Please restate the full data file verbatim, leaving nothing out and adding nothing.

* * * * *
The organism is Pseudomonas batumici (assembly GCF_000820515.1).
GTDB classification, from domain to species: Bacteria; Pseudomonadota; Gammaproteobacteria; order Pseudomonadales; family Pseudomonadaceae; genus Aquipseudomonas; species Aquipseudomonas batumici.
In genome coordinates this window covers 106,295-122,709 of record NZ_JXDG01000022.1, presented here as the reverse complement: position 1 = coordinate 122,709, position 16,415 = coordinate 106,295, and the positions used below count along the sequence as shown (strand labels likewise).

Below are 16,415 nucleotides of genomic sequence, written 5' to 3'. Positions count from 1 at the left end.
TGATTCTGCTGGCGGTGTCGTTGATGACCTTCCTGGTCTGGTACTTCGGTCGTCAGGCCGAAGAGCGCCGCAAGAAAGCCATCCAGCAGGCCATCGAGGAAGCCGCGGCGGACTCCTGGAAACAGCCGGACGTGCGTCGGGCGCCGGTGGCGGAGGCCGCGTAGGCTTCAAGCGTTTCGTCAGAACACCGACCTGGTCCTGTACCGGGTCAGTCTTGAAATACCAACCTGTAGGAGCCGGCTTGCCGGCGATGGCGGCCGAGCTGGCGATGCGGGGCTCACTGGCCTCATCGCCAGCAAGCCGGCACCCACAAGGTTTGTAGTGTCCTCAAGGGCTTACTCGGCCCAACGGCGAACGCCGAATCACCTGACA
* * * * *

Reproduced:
The organism is Pseudomonas batumici (assembly GCF_000820515.1).
GTDB classification, from domain to species: Bacteria; Pseudomonadota; Gammaproteobacteria; order Pseudomonadales; family Pseudomonadaceae; genus Aquipseudomonas; species Aquipseudomonas batumici.
In genome coordinates this window covers 106,295-122,709 of record NZ_JXDG01000022.1, presented here as the reverse complement: position 1 = coordinate 122,709, position 16,415 = coordinate 106,295, and the positions used below count along the sequence as shown (strand labels likewise).

Below are 16,415 nucleotides of genomic sequence, written 5' to 3'. Positions count from 1 at the left end.
TGATTCTGCTGGCGGTGTCGTTGATGACCTTCCTGGTCTGGTACTTCGGTCGTCAGGCCGAAGAGCGCCGCAAGAAAGCCATCCAGCAGGCCATCGAGGAAGCCGCGGCGGACTCCTGGAAACAGCCGGACGTGCGTCGGGCGCCGGTGGCGGAGGCCGCGTAGGCTTCAAGCGTTTCGTCAGAACACCGACCTGGTCCTGTACCGGGTCAGTCTTGAAATACCAACCTGTAGGAGCCGGCTTGCCGGCGATGGCGGCCGAGCTGGCGATGCGGGGCTCACTGGCCTCATCGCCAGCAAGCCGGCACCCACAAGGTTTGTAGTGTCCTCAAGGGCTTACTCGGCCCAACGGCGAACGCCGAATCACCTGACA